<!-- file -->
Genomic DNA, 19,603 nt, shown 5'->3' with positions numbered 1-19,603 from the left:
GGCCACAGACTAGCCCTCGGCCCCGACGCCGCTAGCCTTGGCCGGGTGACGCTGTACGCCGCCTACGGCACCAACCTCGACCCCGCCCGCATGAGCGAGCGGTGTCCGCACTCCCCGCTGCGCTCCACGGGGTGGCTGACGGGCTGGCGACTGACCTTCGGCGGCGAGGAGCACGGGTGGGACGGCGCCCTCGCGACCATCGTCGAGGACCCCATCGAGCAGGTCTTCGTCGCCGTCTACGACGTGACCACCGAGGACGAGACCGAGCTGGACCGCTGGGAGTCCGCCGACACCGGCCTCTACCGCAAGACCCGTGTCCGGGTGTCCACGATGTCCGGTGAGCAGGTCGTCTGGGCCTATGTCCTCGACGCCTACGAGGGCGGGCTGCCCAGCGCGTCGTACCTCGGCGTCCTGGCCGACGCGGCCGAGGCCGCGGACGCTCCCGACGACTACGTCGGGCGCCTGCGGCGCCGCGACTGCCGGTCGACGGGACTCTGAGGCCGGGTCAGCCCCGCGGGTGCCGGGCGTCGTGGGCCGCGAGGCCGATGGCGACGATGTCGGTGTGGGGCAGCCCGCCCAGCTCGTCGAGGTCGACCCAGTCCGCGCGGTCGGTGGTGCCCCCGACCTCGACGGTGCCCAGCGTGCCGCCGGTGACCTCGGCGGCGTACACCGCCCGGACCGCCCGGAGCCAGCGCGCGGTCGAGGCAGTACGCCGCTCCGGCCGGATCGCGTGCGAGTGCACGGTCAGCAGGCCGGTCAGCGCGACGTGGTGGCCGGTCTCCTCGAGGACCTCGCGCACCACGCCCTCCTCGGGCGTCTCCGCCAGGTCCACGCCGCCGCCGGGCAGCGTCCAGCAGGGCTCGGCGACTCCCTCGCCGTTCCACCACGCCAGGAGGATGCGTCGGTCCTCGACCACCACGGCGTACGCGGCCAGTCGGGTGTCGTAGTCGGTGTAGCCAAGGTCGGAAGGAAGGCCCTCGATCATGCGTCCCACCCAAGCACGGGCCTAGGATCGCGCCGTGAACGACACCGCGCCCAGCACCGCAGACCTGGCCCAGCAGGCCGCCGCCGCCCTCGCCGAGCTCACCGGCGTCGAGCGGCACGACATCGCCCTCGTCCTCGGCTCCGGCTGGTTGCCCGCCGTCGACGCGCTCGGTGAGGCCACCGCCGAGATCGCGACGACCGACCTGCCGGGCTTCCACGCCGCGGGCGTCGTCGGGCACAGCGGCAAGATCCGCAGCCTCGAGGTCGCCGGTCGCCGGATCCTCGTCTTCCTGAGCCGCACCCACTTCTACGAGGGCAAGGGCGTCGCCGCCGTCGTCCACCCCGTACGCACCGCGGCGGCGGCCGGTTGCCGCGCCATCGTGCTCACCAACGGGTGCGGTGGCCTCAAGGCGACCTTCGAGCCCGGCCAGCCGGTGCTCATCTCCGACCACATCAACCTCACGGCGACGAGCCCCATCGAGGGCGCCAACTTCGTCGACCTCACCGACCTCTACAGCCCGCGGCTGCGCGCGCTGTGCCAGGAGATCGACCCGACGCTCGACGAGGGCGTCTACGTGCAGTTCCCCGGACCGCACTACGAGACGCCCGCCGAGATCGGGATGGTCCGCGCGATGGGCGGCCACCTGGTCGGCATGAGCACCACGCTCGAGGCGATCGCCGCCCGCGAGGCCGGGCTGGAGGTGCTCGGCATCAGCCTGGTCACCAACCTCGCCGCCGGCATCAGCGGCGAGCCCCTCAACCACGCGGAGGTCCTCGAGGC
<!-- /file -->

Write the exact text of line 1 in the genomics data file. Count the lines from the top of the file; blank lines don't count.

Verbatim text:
Genomic DNA, 19,603 nt, shown 5'->3' with positions numbered 1-19,603 from the left: